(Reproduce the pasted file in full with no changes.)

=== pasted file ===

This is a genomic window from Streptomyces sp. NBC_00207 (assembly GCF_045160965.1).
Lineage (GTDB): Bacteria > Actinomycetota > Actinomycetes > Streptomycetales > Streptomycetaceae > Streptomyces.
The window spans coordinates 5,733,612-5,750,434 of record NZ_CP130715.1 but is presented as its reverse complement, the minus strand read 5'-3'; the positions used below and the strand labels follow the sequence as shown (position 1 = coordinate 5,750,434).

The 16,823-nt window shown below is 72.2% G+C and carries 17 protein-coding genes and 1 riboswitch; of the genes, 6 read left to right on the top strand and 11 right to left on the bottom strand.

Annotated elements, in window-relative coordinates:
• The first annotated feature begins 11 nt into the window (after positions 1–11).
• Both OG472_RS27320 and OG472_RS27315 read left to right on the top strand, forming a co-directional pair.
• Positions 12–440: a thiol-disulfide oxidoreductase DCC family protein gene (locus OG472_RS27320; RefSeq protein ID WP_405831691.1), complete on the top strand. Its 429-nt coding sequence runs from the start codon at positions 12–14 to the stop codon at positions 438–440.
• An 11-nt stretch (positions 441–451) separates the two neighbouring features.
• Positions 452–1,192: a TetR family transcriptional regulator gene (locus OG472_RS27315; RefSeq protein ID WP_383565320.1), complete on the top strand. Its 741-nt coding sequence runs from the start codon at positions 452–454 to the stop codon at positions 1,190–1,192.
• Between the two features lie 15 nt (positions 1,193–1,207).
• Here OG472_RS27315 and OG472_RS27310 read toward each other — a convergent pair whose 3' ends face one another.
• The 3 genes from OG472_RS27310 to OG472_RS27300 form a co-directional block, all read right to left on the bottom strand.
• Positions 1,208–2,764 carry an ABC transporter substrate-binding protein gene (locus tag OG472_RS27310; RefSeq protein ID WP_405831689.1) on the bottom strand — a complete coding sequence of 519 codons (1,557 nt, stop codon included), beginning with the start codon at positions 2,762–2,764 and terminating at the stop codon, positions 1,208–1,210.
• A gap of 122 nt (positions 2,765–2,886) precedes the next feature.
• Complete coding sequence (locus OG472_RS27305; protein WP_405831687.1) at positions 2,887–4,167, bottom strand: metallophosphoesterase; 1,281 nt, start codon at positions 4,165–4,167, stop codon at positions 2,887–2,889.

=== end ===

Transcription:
This is a genomic window from Streptomyces sp. NBC_00207 (assembly GCF_045160965.1).
Lineage (GTDB): Bacteria > Actinomycetota > Actinomycetes > Streptomycetales > Streptomycetaceae > Streptomyces.
The window spans coordinates 5,733,612-5,750,434 of record NZ_CP130715.1 but is presented as its reverse complement, the minus strand read 5'-3'; the positions used below and the strand labels follow the sequence as shown (position 1 = coordinate 5,750,434).

The 16,823-nt window shown below is 72.2% G+C and carries 17 protein-coding genes and 1 riboswitch; of the genes, 6 read left to right on the top strand and 11 right to left on the bottom strand.

Annotated elements, in window-relative coordinates:
• The first annotated feature begins 11 nt into the window (after positions 1–11).
• Both OG472_RS27320 and OG472_RS27315 read left to right on the top strand, forming a co-directional pair.
• Positions 12–440: a thiol-disulfide oxidoreductase DCC family protein gene (locus OG472_RS27320; RefSeq protein ID WP_405831691.1), complete on the top strand. Its 429-nt coding sequence runs from the start codon at positions 12–14 to the stop codon at positions 438–440.
• An 11-nt stretch (positions 441–451) separates the two neighbouring features.
• Positions 452–1,192: a TetR family transcriptional regulator gene (locus OG472_RS27315; RefSeq protein ID WP_383565320.1), complete on the top strand. Its 741-nt coding sequence runs from the start codon at positions 452–454 to the stop codon at positions 1,190–1,192.
• Between the two features lie 15 nt (positions 1,193–1,207).
• Here OG472_RS27315 and OG472_RS27310 read toward each other — a convergent pair whose 3' ends face one another.
• The 3 genes from OG472_RS27310 to OG472_RS27300 form a co-directional block, all read right to left on the bottom strand.
• Positions 1,208–2,764 carry an ABC transporter substrate-binding protein gene (locus tag OG472_RS27310; RefSeq protein ID WP_405831689.1) on the bottom strand — a complete coding sequence of 519 codons (1,557 nt, stop codon included), beginning with the start codon at positions 2,762–2,764 and terminating at the stop codon, positions 1,208–1,210.
• A gap of 122 nt (positions 2,765–2,886) precedes the next feature.
• Complete coding sequence (locus OG472_RS27305; protein WP_405831687.1) at positions 2,887–4,167, bottom strand: metallophosphoesterase; 1,281 nt, start codon at positions 4,165–4,167, stop codon at positions 2,887–2,889.